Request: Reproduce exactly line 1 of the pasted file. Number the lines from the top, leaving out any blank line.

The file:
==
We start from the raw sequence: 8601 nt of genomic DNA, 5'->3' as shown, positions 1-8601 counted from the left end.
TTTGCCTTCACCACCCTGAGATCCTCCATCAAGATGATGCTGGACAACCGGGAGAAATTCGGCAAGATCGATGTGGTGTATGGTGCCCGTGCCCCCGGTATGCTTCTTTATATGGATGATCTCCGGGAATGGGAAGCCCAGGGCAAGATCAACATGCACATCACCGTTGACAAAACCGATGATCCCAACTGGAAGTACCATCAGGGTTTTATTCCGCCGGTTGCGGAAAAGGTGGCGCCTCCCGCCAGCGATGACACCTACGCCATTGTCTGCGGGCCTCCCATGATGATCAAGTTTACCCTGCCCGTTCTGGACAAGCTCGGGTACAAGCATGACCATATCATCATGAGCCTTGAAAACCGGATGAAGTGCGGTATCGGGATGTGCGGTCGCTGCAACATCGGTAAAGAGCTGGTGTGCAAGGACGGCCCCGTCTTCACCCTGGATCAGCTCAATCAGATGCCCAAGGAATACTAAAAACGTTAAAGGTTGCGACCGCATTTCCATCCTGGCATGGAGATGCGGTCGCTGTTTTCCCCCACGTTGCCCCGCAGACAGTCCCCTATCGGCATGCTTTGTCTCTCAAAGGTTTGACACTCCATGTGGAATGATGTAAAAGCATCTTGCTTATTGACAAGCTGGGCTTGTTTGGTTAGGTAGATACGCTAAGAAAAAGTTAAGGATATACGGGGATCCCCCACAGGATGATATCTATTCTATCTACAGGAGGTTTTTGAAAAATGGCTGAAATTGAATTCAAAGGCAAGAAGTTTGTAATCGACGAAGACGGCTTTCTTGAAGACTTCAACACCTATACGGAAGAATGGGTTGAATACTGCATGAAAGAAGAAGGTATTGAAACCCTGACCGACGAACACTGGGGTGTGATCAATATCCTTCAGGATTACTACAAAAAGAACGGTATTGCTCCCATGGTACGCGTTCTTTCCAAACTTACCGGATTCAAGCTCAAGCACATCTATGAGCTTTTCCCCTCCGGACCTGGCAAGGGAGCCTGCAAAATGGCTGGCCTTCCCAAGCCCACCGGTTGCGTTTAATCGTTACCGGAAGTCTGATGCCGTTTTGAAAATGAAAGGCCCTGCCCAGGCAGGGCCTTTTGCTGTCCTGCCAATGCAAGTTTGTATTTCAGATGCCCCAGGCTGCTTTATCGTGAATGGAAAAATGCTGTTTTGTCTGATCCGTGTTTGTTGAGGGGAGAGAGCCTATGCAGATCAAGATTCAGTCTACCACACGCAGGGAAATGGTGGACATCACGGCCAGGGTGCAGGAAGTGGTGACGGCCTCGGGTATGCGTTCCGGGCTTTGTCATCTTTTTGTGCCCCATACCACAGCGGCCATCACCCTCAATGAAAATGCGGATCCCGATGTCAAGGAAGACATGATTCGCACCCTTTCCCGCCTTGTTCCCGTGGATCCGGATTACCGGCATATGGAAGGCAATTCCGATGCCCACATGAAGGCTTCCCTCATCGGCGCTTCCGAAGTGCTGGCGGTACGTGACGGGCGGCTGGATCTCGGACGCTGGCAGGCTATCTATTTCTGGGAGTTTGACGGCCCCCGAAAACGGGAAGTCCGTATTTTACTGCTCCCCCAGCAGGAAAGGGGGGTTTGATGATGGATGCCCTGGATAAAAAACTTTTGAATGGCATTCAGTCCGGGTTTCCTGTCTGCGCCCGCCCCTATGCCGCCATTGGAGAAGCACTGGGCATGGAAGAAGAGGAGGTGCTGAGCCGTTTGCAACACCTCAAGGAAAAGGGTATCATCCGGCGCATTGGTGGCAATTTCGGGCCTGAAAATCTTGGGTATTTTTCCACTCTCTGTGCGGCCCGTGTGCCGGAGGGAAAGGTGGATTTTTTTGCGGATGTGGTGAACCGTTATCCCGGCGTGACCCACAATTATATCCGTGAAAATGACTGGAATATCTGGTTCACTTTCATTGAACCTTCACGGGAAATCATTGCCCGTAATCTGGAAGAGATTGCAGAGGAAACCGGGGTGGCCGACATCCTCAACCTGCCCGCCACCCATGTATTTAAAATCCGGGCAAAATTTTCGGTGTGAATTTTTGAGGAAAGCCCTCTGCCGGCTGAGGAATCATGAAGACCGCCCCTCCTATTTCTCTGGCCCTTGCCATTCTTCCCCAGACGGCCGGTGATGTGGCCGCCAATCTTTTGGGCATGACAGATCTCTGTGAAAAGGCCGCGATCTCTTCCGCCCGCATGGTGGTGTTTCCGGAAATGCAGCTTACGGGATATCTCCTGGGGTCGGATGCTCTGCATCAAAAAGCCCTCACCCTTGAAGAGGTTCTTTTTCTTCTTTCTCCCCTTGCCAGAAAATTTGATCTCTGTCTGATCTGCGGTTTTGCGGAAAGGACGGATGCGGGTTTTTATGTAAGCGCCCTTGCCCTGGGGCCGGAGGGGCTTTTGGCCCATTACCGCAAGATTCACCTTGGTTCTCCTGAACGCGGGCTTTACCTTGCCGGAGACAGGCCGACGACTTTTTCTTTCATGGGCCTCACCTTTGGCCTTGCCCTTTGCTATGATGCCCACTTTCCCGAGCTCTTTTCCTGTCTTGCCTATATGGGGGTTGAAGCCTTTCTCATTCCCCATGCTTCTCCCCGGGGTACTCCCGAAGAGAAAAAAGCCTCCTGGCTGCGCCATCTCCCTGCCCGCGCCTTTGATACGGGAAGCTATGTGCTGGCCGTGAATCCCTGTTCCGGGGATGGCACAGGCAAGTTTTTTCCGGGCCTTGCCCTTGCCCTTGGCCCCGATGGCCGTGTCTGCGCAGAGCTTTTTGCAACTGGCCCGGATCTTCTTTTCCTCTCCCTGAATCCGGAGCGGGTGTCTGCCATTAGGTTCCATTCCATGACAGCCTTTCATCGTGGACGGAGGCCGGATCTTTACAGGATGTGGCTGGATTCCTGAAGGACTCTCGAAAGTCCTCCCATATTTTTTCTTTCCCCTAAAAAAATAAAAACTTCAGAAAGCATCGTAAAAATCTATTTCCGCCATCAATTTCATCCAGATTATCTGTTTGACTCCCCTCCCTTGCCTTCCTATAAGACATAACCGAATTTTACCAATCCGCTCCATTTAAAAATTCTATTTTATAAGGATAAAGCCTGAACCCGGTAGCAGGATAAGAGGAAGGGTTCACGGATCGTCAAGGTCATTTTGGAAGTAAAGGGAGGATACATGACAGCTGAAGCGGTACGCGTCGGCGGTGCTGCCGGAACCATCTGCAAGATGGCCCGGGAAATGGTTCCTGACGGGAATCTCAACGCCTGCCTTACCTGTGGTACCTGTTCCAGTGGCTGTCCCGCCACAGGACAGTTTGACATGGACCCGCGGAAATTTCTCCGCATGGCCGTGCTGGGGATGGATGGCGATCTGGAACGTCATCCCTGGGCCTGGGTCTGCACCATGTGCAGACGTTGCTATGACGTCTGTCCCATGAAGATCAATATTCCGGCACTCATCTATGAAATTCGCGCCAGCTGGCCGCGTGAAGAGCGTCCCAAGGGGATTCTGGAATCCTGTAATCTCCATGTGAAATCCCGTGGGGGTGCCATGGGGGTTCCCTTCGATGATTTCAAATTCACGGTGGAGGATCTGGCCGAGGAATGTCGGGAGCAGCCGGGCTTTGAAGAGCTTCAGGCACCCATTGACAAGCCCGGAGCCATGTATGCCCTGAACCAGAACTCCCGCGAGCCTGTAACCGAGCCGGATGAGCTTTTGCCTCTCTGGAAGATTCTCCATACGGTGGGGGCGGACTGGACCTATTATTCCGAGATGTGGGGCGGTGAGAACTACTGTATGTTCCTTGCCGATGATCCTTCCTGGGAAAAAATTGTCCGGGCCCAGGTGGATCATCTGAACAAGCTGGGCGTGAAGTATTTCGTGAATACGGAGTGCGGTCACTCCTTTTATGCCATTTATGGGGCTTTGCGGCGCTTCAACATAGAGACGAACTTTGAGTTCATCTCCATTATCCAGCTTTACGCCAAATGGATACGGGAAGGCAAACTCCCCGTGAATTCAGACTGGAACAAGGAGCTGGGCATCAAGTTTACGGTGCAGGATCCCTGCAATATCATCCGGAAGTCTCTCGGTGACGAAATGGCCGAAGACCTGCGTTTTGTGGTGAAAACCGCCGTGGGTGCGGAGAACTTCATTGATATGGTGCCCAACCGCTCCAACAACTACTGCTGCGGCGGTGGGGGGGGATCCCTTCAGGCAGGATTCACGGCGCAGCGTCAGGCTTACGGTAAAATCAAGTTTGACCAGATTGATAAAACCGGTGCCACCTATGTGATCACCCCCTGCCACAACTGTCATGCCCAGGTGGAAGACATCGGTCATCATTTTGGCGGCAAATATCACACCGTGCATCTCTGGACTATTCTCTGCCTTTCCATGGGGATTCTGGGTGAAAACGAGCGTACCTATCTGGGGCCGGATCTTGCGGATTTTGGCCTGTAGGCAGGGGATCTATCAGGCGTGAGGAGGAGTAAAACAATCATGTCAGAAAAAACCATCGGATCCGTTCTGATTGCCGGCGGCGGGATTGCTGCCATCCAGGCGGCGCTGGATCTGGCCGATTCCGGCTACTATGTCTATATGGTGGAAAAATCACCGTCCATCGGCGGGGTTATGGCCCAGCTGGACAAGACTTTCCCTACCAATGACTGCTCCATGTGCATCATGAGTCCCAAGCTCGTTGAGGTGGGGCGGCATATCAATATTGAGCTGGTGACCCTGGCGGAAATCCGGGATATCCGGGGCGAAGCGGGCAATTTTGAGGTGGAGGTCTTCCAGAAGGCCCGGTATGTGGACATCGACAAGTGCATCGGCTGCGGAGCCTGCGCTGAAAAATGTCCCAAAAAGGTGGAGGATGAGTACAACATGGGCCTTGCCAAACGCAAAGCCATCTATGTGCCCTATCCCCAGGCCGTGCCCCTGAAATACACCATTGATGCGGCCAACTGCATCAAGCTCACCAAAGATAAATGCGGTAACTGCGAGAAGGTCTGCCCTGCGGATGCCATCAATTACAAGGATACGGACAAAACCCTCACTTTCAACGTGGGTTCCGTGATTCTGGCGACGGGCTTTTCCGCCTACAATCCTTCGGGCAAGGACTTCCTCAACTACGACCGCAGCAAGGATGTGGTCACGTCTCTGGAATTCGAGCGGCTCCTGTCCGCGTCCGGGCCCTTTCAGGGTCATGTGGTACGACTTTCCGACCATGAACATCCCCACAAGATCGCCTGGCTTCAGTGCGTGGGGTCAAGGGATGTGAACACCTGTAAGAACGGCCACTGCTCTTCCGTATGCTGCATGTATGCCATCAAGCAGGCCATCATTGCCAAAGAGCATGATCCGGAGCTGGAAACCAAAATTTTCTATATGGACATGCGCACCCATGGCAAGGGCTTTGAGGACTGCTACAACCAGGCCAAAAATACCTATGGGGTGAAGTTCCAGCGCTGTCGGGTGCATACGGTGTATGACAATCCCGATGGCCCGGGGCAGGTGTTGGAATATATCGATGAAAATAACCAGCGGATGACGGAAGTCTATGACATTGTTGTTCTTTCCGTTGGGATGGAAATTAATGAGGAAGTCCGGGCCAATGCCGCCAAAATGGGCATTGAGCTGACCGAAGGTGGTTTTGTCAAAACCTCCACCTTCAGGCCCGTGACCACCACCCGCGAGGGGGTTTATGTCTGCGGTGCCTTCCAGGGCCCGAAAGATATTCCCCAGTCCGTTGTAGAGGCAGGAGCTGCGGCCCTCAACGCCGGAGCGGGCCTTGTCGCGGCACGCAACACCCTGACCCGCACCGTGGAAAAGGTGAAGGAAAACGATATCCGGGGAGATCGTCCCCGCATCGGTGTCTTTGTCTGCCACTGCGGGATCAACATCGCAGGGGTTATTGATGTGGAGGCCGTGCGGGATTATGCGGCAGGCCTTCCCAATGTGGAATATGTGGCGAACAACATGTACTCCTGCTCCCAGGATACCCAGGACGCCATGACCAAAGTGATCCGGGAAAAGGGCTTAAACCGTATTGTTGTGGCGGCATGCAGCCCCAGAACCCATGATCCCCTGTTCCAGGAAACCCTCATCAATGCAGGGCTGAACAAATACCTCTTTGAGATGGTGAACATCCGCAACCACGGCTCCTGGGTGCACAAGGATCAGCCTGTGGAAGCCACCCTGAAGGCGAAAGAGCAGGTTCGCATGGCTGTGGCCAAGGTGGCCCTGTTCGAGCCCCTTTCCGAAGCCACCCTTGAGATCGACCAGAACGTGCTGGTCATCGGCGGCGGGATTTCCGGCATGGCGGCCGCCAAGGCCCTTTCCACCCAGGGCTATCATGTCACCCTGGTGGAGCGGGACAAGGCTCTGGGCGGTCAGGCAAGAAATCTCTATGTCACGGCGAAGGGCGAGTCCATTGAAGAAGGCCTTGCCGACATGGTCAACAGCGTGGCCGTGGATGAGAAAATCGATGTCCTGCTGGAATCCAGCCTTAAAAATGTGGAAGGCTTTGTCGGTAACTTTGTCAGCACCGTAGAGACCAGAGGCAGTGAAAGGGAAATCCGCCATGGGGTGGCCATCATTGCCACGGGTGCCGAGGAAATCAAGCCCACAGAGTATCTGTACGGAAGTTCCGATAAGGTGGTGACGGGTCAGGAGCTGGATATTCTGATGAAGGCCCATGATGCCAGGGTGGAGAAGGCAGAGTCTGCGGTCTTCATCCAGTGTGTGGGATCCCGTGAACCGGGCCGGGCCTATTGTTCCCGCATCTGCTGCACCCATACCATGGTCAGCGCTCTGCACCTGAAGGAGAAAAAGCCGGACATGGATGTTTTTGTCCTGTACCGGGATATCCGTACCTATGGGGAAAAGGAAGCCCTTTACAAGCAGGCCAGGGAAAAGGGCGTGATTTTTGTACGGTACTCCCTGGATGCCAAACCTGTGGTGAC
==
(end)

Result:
We start from the raw sequence: 8601 nt of genomic DNA, 5'->3' as shown, positions 1-8601 counted from the left end.